Success with the Arizona Diamondbacks: In 2000, dissatisfied with the performance of the Phillies, Schilling requested he be traded to a more competitive team. That July, he was traded to the Arizona Diamondbacks in exchange for pitchers Vicente Padilla, Nelson Figueroa, and Omar Daal, as well as first baseman Travis Lee. In 2001, Schilling had a 2.98 ERA and went 22-6 with the Diamondbacks, leading the majors in wins. That year, he took the Diamondbacks to the World Series, where the team emerged victorious over the New York Yankees after seven games. Schilling shared his World Series MVP Award with teammate Randy Johnson, who took over for him and clinched the win in Game Seven.
In 2002, Schilling had a 3.23 ERA, and struck out 316 batters over 259.1 innings. That April, he threw a one-hit shutout against the Milwaukee Brewers. For the 2003 season, Schilling finished with an 8-9 record and a 2.95 ERA. In both 2002 and 2003, he came second to Randy Johnson in the Cy Young Awards.
Boston Red Sox and Continued Success: Schilling was traded to the Boston Red Sox in 2003, in exchange for Brandon Lyon, Casey Fossum, Mike Goss, and Jorge de la Rosa. The trade reunited Schilling with his former Phillies manager Terry Francona. In 2004, upon winning his 20th game of the year, he became only the fifth Boston pitcher to win 20 or more games in a first season; he ended the season with a 21-6 record. In October of 2004, Schilling clinched Game Six of the American League Championship Series against the New York Yankees, all while playing with an injured ankle that soaked his sock in blood. After emerging victorious in Game Seven, Schilling took the Red Sox to its first World Series appearance since 1986. With his sock soaked in blood once again, Schilling led the Red Sox to a four-game sweep against the St. Louis Cardinals.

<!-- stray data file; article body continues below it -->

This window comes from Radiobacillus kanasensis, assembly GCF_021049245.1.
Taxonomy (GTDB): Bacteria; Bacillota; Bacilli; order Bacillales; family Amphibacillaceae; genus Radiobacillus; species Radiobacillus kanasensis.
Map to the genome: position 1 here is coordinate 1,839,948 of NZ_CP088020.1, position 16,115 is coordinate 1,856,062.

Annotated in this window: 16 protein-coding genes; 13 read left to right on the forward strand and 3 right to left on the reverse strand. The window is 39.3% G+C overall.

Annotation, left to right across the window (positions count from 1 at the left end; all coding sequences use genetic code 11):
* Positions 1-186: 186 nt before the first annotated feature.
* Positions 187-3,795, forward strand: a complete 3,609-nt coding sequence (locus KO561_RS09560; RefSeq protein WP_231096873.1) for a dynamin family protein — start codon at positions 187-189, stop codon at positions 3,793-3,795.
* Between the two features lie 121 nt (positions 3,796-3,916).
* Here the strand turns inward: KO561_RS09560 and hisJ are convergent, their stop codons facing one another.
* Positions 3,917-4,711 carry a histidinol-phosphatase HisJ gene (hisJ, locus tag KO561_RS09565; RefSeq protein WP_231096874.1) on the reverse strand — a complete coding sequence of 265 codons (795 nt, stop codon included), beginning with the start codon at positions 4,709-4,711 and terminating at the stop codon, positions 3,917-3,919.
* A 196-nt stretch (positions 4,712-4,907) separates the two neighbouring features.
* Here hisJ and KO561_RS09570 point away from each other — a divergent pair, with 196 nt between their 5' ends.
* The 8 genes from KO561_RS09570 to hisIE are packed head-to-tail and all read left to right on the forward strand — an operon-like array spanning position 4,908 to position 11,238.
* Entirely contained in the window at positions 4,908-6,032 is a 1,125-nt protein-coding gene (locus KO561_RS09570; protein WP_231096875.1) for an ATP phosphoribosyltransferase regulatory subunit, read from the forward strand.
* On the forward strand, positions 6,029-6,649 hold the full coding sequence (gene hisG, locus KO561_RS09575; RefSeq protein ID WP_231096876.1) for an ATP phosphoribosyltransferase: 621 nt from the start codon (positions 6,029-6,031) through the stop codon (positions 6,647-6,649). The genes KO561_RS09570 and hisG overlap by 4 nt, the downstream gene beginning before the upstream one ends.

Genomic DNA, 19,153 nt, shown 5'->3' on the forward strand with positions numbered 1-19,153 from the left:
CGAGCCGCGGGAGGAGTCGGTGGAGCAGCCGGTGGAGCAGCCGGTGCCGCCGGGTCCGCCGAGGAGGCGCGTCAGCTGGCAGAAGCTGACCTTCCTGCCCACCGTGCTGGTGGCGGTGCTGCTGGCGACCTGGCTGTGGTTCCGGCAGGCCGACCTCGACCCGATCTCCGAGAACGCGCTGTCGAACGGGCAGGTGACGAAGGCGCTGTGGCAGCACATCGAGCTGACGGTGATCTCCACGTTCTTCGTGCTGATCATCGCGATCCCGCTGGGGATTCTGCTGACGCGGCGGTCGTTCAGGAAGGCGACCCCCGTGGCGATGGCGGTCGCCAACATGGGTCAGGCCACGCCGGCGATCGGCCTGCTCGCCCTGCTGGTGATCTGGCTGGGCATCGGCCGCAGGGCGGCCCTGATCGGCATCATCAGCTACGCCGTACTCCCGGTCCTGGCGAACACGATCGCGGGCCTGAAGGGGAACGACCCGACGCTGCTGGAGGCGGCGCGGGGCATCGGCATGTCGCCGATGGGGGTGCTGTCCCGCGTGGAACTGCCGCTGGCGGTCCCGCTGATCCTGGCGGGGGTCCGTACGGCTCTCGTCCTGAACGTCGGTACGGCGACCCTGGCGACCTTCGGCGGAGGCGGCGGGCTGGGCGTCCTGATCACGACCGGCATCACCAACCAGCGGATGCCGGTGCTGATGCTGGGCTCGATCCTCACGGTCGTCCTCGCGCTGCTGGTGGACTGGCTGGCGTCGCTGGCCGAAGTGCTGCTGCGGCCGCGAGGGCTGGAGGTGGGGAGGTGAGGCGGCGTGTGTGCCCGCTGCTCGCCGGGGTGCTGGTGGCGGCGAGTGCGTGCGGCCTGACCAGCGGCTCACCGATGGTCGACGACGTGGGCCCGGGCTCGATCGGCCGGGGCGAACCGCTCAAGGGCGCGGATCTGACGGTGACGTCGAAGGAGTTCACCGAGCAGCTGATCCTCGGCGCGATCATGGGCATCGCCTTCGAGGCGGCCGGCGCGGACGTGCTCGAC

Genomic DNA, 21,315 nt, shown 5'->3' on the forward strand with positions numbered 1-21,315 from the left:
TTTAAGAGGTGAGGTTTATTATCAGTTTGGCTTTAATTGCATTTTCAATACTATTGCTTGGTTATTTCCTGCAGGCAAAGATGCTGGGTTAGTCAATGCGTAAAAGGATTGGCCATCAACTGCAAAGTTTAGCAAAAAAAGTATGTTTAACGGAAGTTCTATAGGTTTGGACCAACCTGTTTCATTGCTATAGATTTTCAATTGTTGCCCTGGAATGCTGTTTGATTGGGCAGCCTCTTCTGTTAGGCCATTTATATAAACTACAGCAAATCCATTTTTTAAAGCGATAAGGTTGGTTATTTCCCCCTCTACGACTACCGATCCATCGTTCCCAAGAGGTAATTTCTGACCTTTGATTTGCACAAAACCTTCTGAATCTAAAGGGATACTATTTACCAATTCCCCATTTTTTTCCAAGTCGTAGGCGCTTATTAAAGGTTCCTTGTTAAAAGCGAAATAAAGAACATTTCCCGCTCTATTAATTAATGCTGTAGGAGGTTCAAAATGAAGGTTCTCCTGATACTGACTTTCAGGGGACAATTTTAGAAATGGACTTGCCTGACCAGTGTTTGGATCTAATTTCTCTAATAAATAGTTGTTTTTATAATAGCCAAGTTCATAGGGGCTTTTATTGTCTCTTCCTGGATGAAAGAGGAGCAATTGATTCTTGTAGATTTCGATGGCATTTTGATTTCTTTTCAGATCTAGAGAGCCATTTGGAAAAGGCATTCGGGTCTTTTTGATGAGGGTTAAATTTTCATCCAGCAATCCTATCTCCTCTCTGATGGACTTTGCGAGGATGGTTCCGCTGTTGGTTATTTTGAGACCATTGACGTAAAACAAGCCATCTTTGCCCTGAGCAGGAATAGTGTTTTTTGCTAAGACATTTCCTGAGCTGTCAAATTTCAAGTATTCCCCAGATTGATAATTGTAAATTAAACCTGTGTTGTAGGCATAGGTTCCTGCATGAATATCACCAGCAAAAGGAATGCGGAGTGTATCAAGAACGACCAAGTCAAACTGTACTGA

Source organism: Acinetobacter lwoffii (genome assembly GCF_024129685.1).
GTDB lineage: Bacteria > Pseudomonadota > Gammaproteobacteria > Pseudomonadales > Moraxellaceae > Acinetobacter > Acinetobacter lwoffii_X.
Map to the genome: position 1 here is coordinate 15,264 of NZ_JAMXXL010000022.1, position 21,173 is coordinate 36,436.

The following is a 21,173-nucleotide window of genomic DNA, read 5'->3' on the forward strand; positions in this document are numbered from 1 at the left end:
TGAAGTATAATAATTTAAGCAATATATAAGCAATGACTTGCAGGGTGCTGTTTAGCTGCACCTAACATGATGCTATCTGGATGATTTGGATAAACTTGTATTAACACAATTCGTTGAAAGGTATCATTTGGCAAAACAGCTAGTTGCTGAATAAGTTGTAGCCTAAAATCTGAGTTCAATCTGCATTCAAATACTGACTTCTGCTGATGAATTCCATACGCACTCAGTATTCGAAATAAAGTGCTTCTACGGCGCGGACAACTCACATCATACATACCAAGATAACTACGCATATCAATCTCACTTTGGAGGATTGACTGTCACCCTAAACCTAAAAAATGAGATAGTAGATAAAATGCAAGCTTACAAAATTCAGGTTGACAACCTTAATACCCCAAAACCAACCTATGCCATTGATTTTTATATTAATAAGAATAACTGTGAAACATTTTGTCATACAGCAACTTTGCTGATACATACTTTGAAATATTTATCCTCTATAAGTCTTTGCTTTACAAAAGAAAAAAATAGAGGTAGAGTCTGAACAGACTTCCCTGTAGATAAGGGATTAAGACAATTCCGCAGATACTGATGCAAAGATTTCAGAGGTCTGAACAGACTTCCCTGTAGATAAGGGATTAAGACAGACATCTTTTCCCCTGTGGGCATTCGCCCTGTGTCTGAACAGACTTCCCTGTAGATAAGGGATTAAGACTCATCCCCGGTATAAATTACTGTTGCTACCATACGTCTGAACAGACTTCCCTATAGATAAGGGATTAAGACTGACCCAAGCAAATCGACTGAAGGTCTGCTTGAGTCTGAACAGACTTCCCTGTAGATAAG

After a 2005 season on the disabled list due to his persistent ankle injuries, Schilling played a 2006 season in better health. He finished the year with a 15-7 record and 198 strikeouts, achieved his 200th career win, and made his 3,000th strikeout. Additionally, he earned the record of highest ratio of strikeouts to walks among all pitchers with at least 3,000 strikeouts. In 2007, Schilling came close to playing his first career no-hitter. Later, in the postseason, he threw seven shutout innings in the ALDS, winning 9-1 against the Anaheim Angels. Schilling led the Red Sox to the World Series again in 2007, sweeping the Colorado Rockies in four games.
Free Agency and Retirement: Following his 2007 success, Schilling filed for free agency. He subsequently signed a one-year deal with the Boston Red Sox, but missed the season due to a shoulder injury.
After 20 professional seasons, Schilling officially announced his retirement in 2009. His career closed with a 216-146 record and 3,116 strikeouts, the 15th most in the history of the MLB. In 2012, he was inducted into the Boston Red Sox Hall of Fame.
Personal Life: Schilling is among only 11 players born in Alaska to play in the MLB. He formerly lived in Medfield, Massachusetts in an 8,000-square-foot home, which he put on the market for $3 million in 2013. He is married to Shonda Schilling, with whom he has four children: Gehrig, Gabriella, Grant, and Garrison.
Controversies: A long-time conservative, Schilling has been accused of racism and homophobia. His career has included numerous instances of conflict with fellow baseball players, management, and the media. In 2016, while working for ESPN, Schilling was fired by the network for his anti-transgender social media posts.